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June 11, 2009

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stupid Obama. he should've listened to the big brains from the party which was ostensibly running the country when this mess got started! bad Obama! bad!

von, way back when you first started banging the drum for "instant stimulus" you were in favor of direct payments (I assume you meant like the checks sent out last year) and tax cuts.

Well, most people did get tax cuts. And it was pointed out to you then that direct payments had little to no stimulus value.

So do you have other ideas as to what would have been good instant stimuli?

Well, most people did get tax cuts. And it was pointed out to you then that direct payments had little to no stimulus value.

Why do you say that "direct payments had little to no stimulus value". For example, unemployment insurance -- a direct payment -- is wildly regarded as having a significiant stimulative effect (by economists across the board). I can dig up some cites if you want to contest the point .... but I'm having trouble figuring out what basis you have for contesting the point.

So do you have other ideas as to what would have been good instant stimuli?

Red Bull.

On a completely different tangent -- von, what is with the post titles recently? The Shakespeare line was neat, but that Gabriel Garcia Marquez -- really?

Ugh, sounds good to me.
von, since unemployment benefits were part of the plan, you obviously have no problem with that.
So what other direct payments are you talking about? seriously, I am confused on this. Back then it sounded like you were talking about a direct payment to tax payers. Perhaps I misunderstood you. If so I apologize.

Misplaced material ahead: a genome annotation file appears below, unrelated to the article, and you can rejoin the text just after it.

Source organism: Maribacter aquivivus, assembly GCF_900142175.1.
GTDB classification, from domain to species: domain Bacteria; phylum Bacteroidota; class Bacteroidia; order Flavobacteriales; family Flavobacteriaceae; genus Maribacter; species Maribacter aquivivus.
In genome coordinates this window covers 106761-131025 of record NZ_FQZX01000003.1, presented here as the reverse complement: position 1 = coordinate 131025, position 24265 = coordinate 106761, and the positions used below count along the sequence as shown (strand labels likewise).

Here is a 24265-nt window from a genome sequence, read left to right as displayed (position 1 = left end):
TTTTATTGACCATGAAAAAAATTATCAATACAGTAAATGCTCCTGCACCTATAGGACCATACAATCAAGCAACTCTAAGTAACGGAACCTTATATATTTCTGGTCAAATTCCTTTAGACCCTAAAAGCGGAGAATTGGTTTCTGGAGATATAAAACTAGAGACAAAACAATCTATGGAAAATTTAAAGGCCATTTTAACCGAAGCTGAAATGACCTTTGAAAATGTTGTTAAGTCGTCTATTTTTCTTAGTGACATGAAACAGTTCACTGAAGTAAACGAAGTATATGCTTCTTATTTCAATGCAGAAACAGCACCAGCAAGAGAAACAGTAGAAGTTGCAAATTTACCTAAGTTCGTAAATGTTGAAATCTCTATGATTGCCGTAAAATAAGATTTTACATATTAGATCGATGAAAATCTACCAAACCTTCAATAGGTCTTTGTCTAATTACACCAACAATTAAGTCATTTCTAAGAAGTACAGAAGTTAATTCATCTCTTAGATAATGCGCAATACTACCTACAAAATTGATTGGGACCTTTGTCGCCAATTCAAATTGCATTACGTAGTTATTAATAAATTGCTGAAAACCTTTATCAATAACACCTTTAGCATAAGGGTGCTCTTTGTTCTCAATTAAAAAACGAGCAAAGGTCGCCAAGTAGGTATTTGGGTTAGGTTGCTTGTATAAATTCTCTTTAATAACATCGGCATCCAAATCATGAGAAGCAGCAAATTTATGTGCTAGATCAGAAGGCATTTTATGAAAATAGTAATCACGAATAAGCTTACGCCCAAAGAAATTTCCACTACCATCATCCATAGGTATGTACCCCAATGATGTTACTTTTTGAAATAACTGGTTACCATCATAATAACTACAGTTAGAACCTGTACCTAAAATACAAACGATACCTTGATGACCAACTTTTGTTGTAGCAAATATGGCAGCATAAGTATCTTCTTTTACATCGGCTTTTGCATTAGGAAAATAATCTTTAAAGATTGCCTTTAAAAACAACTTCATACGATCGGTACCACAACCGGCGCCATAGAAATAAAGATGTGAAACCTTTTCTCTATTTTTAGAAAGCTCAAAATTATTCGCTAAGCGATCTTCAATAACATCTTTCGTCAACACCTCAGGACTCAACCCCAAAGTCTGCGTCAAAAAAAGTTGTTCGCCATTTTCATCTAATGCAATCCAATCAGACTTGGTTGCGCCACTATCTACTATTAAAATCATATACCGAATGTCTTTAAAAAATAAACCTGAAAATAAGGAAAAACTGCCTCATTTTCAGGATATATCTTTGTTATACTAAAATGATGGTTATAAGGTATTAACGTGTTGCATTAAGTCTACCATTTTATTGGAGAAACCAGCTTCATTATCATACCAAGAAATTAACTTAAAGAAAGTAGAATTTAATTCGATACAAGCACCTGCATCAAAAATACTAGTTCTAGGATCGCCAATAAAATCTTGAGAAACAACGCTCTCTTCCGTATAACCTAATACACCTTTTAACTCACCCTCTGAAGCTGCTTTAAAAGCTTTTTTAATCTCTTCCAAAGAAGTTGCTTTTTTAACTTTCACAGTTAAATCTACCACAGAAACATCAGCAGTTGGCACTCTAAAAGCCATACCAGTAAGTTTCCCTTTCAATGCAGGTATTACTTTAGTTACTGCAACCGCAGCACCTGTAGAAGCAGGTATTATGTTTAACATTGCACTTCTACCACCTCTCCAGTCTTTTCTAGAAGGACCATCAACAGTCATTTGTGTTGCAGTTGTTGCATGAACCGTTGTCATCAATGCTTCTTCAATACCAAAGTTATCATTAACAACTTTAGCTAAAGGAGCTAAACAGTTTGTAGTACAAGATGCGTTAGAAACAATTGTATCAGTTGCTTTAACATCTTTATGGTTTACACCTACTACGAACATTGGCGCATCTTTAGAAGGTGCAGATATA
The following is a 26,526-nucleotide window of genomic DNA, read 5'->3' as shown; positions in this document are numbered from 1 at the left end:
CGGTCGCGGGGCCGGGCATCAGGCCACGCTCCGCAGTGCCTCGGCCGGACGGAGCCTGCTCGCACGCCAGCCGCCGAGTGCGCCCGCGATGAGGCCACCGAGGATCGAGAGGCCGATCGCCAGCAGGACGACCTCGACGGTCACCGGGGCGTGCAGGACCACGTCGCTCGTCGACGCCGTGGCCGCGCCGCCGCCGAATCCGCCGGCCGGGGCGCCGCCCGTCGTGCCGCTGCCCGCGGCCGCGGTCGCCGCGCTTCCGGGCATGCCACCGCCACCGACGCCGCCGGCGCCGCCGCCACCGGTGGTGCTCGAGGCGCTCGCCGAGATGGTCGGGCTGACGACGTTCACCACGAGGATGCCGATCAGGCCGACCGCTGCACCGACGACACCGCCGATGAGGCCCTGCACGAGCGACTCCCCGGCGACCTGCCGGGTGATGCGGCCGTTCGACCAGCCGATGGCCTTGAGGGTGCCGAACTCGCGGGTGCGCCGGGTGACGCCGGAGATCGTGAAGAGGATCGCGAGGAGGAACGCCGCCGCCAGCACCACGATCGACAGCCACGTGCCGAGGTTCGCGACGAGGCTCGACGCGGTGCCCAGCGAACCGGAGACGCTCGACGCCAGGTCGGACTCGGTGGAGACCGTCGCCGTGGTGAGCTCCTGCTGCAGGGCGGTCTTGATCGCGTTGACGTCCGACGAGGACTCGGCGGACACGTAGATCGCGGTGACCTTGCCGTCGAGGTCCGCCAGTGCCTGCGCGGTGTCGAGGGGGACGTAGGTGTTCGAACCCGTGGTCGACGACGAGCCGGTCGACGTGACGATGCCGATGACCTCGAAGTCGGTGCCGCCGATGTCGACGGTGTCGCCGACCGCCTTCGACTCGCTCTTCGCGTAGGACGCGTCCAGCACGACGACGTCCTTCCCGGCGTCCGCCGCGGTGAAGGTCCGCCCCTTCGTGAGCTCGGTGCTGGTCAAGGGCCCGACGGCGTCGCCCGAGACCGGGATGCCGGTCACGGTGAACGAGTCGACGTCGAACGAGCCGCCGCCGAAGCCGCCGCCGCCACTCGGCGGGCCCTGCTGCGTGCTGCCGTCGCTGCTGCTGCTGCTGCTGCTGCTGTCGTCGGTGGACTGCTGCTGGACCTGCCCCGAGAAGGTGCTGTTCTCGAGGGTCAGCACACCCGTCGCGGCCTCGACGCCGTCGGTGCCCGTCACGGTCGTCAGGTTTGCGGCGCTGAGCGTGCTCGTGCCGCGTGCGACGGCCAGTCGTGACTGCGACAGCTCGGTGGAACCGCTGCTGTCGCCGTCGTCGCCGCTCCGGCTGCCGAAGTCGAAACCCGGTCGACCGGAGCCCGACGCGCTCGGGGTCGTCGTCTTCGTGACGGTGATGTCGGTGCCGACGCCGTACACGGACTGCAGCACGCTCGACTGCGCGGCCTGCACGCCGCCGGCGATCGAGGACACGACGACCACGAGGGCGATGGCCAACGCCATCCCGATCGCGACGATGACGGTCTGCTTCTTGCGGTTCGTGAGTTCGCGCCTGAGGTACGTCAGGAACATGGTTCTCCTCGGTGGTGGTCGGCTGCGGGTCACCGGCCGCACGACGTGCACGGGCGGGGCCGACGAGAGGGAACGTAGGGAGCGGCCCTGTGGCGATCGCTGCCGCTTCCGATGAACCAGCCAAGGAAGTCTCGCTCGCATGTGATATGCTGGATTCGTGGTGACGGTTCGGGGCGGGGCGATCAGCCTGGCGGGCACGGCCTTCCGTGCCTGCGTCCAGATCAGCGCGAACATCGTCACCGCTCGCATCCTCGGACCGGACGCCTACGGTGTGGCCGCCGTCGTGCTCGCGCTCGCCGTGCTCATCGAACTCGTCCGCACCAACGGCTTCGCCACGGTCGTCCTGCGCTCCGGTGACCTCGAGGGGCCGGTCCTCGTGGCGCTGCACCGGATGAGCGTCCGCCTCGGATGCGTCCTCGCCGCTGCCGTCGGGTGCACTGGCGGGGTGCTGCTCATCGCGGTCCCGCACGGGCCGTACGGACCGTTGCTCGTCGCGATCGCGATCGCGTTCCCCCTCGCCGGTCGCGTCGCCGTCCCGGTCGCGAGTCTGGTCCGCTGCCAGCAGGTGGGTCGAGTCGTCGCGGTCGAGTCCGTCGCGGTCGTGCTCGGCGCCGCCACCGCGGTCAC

I favored some long term spending for targeted, game-changing infrastructure projects like Rep. Mica's high-speed rail proposal.

Unfortunately, I missed his push to have an actual proposal to that effect attached to the stimulus bill. Must have been crowded off the floor by all his peers' showboating to replace the whole thing with tax cuts (see "idiocracy"). Though hopefully, he at least put an angry call in to his Republican colleages in the Senate as they were blocking adding $25 billion for public works, including transit.

Now, if the administration were really serious about transit's next wave, they needed to be out there presenting a bipartisan front with Rep. Mica, calling for bold changes. Dribs and drabs are probably still better than nothing, but I can understand that Rep. Mica felt differently.

But yes, the stimulus bill got less courageous and more bloated as it went along, bringing that old bit about sausagemaking to mind. Making half of it tax cuts was blowing a chance to really use multipliers to the advantage of us all. Again, though, it seemed to be that or nothing, thanks to chin-stroking Senate "moderates" and Obama's own tax cut pandering.

And I am studiously passing over your use of that Innocent Bystanders chart, because my ulcers are already acting up. Though I suppose it illustrates the pitfalls of too-sunny predictions about the economy, even if it tells us nothing else. Which it doesn't. Hmm, then again, maybe the recession won't be over by this fall after all. Perhaps we can do a better job at targeting the next stimulus, if this weak one runs out too soon.